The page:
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Preventing HIV Infection
HIV/AIDS Update 2002
Strategy for Prevention
Country Commitments
Regional Response
Global Action
Conclusion: Challenges
Strategy for Prevention

The current situation
Why focus on prevention?
Strategy for prevention
Core areas of support
Young people, Condom programming, Pregnant women
Enabling environment
Mainstreaming gender concerns, Population and development concerns, Advocacy and partnerships, Capacity building

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Core areas of support (continued)

2. Condom programming

The correct and consistent use of condoms, both male and female, can help slow the epidemic— providing millions of people with a simple and effective means to protect themselves and their sexual partners from HIV infection.

  • The presence of one or more STIs increases the risk of becoming infected with HIV by two to nine times. Condoms help reduce this risk.

  • Condom programming has many aspects. A steady, affordable supply of high-quality condoms involves many supply-side issues including forecasting, procurement, logistics management and quality assurance. Communication for behaviour change, which helps overcome barriers to use, depends on an understanding of user needs, perceptions, misconceptions and fears. An understanding of the sociocultural environment of the communities and countries is also required for effective condom programming. Distribution channels must meet people’s needs and preferences —supplying the right quantities of the right products in the right condition in the right place at the right time for the right price.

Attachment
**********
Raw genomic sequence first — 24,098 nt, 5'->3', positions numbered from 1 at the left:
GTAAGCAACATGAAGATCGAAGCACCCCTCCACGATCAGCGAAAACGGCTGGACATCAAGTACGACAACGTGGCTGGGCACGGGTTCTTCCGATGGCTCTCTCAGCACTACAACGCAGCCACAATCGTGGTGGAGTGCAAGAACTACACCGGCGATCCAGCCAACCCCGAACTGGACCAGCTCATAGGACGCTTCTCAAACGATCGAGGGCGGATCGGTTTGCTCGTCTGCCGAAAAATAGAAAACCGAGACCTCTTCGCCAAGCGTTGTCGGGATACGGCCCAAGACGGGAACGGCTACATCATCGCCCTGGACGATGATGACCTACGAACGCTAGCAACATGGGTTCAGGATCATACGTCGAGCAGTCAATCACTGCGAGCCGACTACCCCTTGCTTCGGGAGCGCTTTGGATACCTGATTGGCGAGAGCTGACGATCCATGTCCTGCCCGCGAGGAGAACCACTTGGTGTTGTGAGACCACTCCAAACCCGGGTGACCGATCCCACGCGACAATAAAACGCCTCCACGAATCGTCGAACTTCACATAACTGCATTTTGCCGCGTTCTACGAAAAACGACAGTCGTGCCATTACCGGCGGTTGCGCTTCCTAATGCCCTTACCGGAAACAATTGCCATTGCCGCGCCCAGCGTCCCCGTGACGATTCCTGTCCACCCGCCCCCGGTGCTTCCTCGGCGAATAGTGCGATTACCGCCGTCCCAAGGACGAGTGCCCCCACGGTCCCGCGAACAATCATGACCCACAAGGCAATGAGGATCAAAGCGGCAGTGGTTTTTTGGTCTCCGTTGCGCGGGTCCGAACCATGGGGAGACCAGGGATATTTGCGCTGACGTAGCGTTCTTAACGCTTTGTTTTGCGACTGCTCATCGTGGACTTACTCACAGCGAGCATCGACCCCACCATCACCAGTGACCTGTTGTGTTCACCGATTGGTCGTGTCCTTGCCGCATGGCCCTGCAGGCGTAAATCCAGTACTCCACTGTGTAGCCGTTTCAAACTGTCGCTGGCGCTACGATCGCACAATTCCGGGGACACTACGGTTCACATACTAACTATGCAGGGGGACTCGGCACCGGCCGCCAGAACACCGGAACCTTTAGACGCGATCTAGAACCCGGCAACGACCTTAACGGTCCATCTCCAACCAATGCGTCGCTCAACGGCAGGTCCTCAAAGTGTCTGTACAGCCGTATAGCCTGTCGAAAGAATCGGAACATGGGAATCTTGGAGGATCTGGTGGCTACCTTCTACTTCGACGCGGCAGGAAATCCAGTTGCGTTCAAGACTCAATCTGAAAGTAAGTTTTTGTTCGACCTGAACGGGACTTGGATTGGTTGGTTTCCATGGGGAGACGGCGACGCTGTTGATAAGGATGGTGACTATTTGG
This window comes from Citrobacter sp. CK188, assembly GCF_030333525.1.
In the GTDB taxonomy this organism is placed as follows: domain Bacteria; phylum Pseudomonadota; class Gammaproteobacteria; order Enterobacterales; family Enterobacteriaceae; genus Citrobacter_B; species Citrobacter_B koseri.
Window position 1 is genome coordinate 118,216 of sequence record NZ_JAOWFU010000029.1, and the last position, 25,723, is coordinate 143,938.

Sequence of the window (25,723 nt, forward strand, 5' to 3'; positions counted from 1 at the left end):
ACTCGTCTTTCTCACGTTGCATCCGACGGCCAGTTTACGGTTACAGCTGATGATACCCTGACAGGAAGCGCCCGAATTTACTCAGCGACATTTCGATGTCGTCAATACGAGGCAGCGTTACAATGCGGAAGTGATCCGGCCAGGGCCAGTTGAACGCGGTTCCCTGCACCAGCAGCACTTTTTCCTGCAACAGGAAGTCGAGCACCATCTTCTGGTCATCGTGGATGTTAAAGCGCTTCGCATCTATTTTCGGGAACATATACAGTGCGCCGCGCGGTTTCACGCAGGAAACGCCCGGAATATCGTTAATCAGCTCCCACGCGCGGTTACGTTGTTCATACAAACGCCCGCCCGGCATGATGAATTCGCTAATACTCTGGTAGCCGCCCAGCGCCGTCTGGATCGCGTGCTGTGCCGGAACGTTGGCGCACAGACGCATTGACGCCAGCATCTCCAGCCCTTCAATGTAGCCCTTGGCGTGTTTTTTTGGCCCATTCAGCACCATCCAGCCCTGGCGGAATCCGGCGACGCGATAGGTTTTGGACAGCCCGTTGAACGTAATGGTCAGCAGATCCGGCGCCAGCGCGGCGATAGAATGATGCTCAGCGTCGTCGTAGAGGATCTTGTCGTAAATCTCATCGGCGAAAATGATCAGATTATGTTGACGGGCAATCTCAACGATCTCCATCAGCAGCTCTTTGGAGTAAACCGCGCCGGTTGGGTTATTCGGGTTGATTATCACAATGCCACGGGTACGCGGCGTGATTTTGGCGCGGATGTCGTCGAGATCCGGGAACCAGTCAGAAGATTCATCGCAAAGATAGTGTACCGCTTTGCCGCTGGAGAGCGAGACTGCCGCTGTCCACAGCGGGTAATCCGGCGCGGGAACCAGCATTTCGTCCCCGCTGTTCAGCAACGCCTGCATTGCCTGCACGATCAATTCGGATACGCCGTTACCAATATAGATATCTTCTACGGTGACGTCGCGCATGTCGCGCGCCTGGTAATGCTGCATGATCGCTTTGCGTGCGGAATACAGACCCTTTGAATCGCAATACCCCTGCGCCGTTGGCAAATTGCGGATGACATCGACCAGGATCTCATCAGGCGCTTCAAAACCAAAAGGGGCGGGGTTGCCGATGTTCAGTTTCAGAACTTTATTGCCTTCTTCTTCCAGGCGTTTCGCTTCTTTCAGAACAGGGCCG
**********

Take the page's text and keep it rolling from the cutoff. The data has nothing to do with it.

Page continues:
• Since 1999, more than 19 million female condoms have been supplied to several countries in Africa, Asia and Latin America through joint efforts of UNFPA, UNAIDS, the World Health Organization, The Female Health Company and various national partners. The female condom is the only currently available method that women can initiate that provides dual protection from both unwanted pregnancy and from STIs, including HIV.

  • Attracting the attention of young people, social marketing techniques in Albania have boosted demand and increased availability of condoms at kiosks, schools and pharmacies. Safer sexual behaviours have been encouraged through training for peer educators, special events including a rock concert, and prevention messages in the media.

  • To encourage men to take responsibility in the prevention of unwanted pregnancy, HIV/AIDS and STIs, more than 70 condom vending machines have been installed in public locations in Sri Lanka—providing easy, anonymous access. Information on the correct use of condoms was widely distributed by the local organizations and members of the armed forces in charge of managing the project.

  • A brand of condoms known as “Bullet Proof ” has captured popular attention in Sierra Leone, demonstrating the value of packaging products in attractive and userfriendly ways for promotion through social marketing programmes. Approximately 1 million condoms have been sold to United Nations peacekeepers, and condom vending machines have been installed for wider access.

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